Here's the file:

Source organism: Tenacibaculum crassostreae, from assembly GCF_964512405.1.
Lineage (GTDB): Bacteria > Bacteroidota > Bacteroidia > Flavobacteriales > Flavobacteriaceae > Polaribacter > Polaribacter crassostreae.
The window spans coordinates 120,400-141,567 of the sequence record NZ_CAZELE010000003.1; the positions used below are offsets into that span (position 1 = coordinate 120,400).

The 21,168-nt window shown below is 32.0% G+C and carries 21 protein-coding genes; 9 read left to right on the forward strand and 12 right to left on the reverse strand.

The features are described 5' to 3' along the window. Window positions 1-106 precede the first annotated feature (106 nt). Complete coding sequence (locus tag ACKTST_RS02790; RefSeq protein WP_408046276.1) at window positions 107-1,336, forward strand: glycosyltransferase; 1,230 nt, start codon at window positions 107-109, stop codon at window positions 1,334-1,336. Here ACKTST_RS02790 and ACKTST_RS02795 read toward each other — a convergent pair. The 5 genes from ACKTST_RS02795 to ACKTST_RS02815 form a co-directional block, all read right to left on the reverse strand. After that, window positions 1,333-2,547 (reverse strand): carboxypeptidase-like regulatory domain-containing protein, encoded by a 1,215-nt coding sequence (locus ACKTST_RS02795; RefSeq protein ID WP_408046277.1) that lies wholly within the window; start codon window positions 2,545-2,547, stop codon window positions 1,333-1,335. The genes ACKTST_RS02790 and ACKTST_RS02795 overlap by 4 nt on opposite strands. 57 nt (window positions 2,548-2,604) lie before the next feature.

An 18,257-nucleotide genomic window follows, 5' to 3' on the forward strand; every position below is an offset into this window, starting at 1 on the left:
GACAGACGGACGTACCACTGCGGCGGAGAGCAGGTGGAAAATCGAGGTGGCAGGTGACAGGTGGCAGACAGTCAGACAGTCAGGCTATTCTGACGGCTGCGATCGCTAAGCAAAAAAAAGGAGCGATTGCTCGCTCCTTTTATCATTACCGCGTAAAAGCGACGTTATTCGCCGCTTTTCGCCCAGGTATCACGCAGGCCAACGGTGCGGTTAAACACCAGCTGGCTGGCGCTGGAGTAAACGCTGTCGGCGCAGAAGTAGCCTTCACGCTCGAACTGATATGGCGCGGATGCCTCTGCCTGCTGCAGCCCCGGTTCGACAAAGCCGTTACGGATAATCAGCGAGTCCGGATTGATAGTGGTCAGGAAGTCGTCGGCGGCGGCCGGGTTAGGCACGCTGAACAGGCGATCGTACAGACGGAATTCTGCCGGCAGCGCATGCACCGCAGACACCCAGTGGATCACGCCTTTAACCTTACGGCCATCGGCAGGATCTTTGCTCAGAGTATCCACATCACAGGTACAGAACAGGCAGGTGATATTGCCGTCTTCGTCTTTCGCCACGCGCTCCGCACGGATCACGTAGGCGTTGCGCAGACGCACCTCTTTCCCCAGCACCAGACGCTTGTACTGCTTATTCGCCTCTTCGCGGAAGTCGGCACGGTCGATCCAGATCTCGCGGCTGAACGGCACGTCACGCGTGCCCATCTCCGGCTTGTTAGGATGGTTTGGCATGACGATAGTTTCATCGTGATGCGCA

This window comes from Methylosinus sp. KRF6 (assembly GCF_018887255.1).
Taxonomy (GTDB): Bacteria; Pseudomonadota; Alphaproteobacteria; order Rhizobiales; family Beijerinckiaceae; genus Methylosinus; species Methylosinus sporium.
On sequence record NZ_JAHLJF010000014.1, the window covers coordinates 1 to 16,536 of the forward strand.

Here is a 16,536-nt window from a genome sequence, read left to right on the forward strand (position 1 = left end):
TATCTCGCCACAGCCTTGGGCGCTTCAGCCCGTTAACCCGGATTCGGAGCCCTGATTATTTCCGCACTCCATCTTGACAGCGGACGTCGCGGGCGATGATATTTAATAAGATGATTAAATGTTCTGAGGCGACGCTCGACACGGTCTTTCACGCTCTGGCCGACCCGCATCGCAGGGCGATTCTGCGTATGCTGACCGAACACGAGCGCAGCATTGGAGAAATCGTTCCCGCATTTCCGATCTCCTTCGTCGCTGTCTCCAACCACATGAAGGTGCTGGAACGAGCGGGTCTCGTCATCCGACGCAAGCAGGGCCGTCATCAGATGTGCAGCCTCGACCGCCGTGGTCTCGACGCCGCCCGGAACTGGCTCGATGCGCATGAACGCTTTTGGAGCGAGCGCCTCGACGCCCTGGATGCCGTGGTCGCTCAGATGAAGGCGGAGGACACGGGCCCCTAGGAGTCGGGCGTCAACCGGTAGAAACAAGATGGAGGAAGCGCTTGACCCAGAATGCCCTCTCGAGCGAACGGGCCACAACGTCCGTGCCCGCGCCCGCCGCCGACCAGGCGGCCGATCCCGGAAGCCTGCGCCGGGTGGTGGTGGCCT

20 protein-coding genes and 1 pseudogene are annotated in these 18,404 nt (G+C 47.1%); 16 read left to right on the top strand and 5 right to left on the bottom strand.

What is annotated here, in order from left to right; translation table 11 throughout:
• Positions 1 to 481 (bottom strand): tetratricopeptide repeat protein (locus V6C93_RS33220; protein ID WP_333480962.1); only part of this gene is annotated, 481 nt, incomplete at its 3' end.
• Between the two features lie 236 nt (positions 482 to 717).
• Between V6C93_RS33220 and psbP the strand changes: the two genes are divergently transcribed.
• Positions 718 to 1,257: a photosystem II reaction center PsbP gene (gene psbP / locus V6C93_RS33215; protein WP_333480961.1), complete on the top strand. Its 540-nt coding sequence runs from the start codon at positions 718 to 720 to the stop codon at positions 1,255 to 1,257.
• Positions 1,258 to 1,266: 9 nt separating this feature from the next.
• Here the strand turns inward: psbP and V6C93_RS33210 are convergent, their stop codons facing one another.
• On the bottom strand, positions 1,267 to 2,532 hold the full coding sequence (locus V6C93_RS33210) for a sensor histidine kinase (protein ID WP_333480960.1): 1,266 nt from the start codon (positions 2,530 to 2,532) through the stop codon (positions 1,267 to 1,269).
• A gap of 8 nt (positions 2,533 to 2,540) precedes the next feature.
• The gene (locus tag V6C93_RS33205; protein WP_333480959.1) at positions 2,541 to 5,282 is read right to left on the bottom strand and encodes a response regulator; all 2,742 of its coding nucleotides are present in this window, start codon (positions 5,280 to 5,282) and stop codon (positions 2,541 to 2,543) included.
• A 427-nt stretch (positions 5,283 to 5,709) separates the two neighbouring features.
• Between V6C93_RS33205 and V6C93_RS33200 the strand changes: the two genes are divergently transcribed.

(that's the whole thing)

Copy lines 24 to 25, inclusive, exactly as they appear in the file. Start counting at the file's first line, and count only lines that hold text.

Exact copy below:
• A 427-nt stretch (positions 5,283 to 5,709) separates the two neighbouring features.
• Between V6C93_RS33205 and V6C93_RS33200 the strand changes: the two genes are divergently transcribed.